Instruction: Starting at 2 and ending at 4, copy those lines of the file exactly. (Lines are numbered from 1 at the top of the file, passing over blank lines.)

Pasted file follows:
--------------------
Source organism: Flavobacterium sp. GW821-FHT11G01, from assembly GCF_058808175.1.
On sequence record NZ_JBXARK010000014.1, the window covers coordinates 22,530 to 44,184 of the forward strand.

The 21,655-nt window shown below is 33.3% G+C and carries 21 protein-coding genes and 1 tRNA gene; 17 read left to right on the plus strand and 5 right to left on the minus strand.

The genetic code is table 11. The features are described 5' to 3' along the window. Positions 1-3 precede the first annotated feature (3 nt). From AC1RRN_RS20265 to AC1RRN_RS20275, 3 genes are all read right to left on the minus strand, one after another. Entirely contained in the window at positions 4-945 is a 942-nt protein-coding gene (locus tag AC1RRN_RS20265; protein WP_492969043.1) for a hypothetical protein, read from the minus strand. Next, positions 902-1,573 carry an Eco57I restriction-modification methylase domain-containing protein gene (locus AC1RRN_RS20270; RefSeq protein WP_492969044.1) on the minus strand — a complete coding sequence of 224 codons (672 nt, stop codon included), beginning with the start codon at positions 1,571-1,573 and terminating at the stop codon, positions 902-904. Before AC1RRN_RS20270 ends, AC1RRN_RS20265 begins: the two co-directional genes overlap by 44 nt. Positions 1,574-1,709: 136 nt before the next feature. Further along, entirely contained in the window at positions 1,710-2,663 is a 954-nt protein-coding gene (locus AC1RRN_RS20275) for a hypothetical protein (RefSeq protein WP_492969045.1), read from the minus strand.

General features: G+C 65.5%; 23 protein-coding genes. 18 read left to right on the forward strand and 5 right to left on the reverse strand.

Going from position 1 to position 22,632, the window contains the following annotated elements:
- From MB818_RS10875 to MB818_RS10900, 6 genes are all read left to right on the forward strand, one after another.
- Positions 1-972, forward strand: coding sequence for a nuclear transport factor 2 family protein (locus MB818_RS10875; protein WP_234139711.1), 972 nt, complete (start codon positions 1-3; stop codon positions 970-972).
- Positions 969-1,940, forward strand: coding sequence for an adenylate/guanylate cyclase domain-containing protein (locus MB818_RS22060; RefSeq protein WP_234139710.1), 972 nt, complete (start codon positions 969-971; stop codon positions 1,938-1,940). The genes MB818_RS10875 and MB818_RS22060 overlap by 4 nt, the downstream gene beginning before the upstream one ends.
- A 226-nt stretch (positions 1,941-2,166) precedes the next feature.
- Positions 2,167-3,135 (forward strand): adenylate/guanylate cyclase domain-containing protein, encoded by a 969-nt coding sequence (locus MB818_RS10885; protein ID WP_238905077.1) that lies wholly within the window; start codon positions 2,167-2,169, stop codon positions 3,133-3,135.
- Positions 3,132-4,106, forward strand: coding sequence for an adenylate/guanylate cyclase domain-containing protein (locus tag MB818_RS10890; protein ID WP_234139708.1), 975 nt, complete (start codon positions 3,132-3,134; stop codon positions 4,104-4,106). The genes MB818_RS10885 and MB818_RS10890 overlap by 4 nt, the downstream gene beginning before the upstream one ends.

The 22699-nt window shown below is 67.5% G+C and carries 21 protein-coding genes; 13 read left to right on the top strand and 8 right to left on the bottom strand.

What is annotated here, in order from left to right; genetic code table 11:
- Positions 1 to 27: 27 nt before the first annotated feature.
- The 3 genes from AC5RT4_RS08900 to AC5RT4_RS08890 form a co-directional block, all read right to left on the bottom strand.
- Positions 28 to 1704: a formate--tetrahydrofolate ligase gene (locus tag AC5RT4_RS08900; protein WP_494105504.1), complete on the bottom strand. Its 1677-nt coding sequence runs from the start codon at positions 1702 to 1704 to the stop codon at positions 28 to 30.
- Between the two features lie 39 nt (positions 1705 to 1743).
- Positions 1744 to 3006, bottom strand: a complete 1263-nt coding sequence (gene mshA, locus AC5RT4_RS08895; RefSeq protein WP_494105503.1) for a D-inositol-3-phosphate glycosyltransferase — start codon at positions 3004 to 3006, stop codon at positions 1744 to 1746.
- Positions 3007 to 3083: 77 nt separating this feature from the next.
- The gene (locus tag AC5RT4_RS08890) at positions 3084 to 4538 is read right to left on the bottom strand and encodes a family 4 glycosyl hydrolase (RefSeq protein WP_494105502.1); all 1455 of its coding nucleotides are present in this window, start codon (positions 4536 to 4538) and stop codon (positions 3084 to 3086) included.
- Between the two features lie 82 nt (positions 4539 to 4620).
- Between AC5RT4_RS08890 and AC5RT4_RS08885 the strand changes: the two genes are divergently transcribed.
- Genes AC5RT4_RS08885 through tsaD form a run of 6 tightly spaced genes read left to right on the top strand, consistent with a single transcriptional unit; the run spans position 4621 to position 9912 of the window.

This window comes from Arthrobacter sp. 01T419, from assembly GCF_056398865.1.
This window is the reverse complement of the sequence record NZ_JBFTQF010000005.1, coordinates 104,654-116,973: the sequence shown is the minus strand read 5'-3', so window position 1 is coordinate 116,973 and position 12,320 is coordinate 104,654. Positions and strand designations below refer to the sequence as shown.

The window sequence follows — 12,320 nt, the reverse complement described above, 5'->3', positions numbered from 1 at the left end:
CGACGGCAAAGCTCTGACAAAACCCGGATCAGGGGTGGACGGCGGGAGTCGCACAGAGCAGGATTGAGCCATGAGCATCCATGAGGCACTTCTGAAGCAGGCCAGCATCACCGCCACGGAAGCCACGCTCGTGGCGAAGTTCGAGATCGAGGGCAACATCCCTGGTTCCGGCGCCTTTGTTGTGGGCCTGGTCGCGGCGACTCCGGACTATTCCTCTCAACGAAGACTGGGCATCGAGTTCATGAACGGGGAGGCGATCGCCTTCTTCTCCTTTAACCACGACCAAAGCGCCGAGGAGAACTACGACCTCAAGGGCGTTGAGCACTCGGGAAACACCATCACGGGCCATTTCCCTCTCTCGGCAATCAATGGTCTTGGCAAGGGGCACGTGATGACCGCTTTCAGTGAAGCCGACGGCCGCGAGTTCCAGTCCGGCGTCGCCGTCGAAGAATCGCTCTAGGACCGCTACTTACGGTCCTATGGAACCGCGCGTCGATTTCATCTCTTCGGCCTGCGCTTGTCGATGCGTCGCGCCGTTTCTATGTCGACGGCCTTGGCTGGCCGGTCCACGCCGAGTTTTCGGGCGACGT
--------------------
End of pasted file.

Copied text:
On sequence record NZ_JBXARK010000014.1, the window covers coordinates 22,530 to 44,184 of the forward strand.

The 21,655-nt window shown below is 33.3% G+C and carries 21 protein-coding genes and 1 tRNA gene; 17 read left to right on the plus strand and 5 right to left on the minus strand.

The genetic code is table 11. The features are described 5' to 3' along the window. Positions 1-3 precede the first annotated feature (3 nt). From AC1RRN_RS20265 to AC1RRN_RS20275, 3 genes are all read right to left on the minus strand, one after another. Entirely contained in the window at positions 4-945 is a 942-nt protein-coding gene (locus tag AC1RRN_RS20265; protein WP_492969043.1) for a hypothetical protein, read from the minus strand. Next, positions 902-1,573 carry an Eco57I restriction-modification methylase domain-containing protein gene (locus AC1RRN_RS20270; RefSeq protein WP_492969044.1) on the minus strand — a complete coding sequence of 224 codons (672 nt, stop codon included), beginning with the start codon at positions 1,571-1,573 and terminating at the stop codon, positions 902-904. Before AC1RRN_RS20270 ends, AC1RRN_RS20265 begins: the two co-directional genes overlap by 44 nt. Positions 1,574-1,709: 136 nt before the next feature. Further along, entirely contained in the window at positions 1,710-2,663 is a 954-nt protein-coding gene (locus AC1RRN_RS20275) for a hypothetical protein (RefSeq protein WP_492969045.1), read from the minus strand.